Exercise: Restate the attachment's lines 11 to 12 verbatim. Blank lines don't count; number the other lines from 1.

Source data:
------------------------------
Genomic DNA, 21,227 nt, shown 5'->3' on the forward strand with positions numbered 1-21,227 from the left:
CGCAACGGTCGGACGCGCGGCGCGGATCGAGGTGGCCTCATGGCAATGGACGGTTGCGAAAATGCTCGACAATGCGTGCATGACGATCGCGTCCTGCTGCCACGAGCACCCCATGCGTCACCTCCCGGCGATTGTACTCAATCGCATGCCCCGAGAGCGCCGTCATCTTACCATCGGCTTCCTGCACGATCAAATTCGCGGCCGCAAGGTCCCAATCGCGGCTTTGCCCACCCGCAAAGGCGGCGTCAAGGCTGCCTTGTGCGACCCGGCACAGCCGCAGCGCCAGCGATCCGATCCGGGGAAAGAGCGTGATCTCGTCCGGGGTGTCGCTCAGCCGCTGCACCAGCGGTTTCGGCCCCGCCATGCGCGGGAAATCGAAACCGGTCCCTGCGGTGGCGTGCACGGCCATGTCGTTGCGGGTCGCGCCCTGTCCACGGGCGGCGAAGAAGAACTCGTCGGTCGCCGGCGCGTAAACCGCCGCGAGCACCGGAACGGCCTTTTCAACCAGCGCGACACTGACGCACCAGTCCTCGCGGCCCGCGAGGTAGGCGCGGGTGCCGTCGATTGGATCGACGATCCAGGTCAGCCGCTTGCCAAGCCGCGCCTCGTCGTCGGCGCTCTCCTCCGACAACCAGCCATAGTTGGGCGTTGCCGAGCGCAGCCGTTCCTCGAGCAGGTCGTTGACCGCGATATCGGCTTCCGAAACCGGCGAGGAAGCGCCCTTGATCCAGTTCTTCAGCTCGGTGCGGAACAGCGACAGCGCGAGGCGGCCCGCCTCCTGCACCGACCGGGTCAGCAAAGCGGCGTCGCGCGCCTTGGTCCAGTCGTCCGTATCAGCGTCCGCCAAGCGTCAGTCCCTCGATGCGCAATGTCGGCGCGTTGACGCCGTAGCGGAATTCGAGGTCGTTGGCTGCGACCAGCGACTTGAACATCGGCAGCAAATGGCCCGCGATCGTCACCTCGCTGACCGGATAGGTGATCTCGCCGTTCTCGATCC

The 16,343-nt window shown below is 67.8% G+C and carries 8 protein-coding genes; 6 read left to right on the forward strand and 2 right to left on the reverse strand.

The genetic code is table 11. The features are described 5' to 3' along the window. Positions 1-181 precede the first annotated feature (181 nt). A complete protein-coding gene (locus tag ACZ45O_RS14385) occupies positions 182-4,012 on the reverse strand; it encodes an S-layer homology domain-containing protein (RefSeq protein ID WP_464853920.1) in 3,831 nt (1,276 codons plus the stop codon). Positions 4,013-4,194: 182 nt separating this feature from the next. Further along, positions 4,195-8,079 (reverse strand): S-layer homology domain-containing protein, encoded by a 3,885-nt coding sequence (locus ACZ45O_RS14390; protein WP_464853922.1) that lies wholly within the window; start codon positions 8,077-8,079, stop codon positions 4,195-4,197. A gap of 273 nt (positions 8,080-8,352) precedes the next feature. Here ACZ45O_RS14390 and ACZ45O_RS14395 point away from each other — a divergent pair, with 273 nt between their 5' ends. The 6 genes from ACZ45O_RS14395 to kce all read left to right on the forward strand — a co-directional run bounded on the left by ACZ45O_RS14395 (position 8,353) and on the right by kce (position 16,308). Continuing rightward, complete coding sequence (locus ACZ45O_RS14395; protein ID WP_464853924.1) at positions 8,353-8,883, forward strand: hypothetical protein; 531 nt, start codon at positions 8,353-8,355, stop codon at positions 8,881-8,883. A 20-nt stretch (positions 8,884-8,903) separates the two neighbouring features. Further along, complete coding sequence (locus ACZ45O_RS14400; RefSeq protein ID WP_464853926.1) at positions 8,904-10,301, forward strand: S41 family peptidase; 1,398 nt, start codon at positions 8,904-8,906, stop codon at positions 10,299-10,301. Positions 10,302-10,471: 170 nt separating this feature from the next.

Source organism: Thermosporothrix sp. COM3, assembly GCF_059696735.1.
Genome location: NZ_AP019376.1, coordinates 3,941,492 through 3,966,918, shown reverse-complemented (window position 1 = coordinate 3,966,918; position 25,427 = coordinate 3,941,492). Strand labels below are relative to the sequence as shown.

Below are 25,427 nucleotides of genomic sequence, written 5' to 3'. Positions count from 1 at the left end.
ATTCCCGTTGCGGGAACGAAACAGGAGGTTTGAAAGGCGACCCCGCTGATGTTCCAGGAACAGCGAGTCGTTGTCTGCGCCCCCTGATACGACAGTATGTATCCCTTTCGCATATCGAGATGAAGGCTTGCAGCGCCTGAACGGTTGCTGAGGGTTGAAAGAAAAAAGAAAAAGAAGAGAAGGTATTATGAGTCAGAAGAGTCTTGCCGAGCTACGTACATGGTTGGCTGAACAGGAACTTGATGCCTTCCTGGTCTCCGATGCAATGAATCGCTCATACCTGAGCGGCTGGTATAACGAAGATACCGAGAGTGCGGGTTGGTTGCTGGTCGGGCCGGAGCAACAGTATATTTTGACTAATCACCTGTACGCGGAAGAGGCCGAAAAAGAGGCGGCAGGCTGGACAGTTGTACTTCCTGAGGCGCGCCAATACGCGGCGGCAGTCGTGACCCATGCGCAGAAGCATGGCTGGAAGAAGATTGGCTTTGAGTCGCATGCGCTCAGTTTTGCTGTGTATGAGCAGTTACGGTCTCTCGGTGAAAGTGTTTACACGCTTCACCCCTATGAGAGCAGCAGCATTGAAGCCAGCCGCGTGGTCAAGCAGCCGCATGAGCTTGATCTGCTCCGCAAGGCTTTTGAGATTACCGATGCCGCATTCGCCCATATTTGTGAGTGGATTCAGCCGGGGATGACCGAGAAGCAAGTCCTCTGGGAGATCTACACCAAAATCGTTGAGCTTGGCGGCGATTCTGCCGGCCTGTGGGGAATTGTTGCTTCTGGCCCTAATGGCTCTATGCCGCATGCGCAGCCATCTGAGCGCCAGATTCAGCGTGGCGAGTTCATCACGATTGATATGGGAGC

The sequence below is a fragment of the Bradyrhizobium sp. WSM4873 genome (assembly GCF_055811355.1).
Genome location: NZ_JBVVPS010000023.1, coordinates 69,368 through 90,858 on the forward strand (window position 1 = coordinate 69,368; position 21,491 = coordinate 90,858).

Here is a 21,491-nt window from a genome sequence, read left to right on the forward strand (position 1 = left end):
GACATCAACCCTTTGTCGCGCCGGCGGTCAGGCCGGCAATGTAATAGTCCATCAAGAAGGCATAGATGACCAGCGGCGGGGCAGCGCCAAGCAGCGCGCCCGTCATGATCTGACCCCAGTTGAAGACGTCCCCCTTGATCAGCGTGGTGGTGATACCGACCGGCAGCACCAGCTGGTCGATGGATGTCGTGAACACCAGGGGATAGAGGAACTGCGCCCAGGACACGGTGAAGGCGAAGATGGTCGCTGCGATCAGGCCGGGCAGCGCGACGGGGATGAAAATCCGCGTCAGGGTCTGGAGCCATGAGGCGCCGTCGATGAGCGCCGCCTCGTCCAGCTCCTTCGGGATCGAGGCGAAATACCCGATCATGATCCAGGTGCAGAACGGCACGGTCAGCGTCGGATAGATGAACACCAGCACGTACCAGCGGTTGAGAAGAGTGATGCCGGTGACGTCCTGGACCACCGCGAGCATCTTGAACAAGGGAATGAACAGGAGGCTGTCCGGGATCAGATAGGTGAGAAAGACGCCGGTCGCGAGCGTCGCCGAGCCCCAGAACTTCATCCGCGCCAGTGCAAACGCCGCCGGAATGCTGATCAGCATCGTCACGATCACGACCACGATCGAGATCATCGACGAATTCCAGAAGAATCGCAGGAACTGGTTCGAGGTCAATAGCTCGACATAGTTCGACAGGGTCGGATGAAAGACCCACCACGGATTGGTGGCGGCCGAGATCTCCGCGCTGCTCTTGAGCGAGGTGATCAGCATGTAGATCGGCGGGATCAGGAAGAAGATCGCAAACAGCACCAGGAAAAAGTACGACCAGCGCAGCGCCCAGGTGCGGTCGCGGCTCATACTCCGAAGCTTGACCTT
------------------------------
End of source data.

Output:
Here is a 21,491-nt window from a genome sequence, read left to right on the forward strand (position 1 = left end):
GACATCAACCCTTTGTCGCGCCGGCGGTCAGGCCGGCAATGTAATAGTCCATCAAGAAGGCATAGATGACCAGCGGCGGGGCAGCGCCAAGCAGCGCGCCCGTCATGATCTGACCCCAGTTGAAGACGTCCCCCTTGATCAGCGTGGTGGTGATACCGACCGGCAGCACCAGCTGGTCGATGGATGTCGTGAACACCAGGGGATAGAGGAACTGCGCCCAGGACACGGTGAAGGCGAAGATGGTCGCTGCGATCAGGCCGGGCAGCGCGACGGGGATGAAAATCCGCGTCAGGGTCTGGAGCCATGAGGCGCCGTCGATGAGCGCCGCCTCGTCCAGCTCCTTCGGGATCGAGGCGAAATACCCGATCATGATCCAGGTGCAGAACGGCACGGTCAGCGTCGGATAGATGAACACCAGCACGTACCAGCGGTTGAGAAGAGTGATGCCGGTGACGTCCTGGACCACCGCGAGCATCTTGAACAAGGGAATGAACAGGAGGCTGTCCGGGATCAGATAGGTGAGAAAGACGCCGGTCGCGAGCGTCGCCGAGCCCCAGAACTTCATCCGCGCCAGTGCAAACGCCGCCGGAATGCTGATCAGCATCGTCACGATCACGACCACGATCGAGATCATCGACGAATTCCAGAAGAATCGCAGGAACTGGTTCGAGGTCAATAGCTCGACATAGTTCGACAGGGTCGGATGAAAGACCCACCACGGATTGGTGGCGGCCGAGATCTCCGCGCTGCTCTTGAGCGAGGTGATCAGCATGTAGATCGGCGGGATCAGGAAGAAGATCGCAAACAGCACCAGGAAAAAGTACGACCAGCGCAGCGCCCAGGTGCGGTCGCGGCTCATACTCCGAAGCTTGACCTT